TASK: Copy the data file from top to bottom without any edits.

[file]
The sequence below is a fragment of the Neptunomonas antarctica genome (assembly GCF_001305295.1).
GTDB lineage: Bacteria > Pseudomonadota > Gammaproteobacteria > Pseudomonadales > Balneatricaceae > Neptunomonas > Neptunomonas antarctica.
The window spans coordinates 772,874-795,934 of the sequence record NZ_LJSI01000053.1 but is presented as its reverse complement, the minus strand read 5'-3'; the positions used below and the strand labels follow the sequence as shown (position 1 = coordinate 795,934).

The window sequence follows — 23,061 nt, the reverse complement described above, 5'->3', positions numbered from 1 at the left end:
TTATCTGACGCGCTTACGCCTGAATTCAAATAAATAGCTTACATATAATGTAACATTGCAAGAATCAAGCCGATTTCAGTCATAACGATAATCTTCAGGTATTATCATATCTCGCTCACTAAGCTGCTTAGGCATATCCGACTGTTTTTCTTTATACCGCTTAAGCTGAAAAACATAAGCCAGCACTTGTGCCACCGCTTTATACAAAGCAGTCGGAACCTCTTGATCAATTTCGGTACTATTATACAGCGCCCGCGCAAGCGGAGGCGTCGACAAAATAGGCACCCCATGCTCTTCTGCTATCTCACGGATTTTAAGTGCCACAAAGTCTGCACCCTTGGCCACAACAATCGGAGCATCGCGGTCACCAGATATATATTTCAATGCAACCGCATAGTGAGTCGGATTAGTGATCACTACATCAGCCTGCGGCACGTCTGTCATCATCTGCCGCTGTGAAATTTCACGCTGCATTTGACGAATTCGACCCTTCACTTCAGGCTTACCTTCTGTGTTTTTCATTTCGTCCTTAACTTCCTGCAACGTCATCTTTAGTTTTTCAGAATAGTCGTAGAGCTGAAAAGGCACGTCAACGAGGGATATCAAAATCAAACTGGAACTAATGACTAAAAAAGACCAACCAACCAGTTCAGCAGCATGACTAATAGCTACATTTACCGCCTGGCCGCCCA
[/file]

The sequence below is a fragment of the Neptunomonas antarctica genome (assembly GCF_001305295.1).
GTDB lineage: Bacteria > Pseudomonadota > Gammaproteobacteria > Pseudomonadales > Balneatricaceae > Neptunomonas > Neptunomonas antarctica.
The window spans coordinates 772,874-795,934 of the sequence record NZ_LJSI01000053.1 but is presented as its reverse complement, the minus strand read 5'-3'; the positions used below and the strand labels follow the sequence as shown (position 1 = coordinate 795,934).

The window sequence follows — 23,061 nt, the reverse complement described above, 5'->3', positions numbered from 1 at the left end:
TTATCTGACGCGCTTACGCCTGAATTCAAATAAATAGCTTACATATAATGTAACATTGCAAGAATCAAGCCGATTTCAGTCATAACGATAATCTTCAGGTATTATCATATCTCGCTCACTAAGCTGCTTAGGCATATCCGACTGTTTTTCTTTATACCGCTTAAGCTGAAAAACATAAGCCAGCACTTGTGCCACCGCTTTATACAAAGCAGTCGGAACCTCTTGATCAATTTCGGTACTATTATACAGCGCCCGCGCAAGCGGAGGCGTCGACAAAATAGGCACCCCATGCTCTTCTGCTATCTCACGGATTTTAAGTGCCACAAAGTCTGCACCCTTGGCCACAACAATCGGAGCATCGCGGTCACCAGATATATATTTCAATGCAACCGCATAGTGAGTCGGATTAGTGATCACTACATCAGCCTGCGGCACGTCTGTCATCATCTGCCGCTGTGAAATTTCACGCTGCATTTGACGAATTCGACCCTTCACTTCAGGCTTACCTTCTGTGTTTTTCATTTCGTCCTTAACTTCCTGCAACGTCATCTTTAGTTTTTCAGAATAGTCGTAGAGCTGAAAAGGCACGTCAACGAGGGATATCAAAATCAAACTGGAACTAATGACTAAAAAAGACCAACCAACCAGTTCAGCAGCATGACTAATAGCTACATTTACCGCCTGGCCGCCCA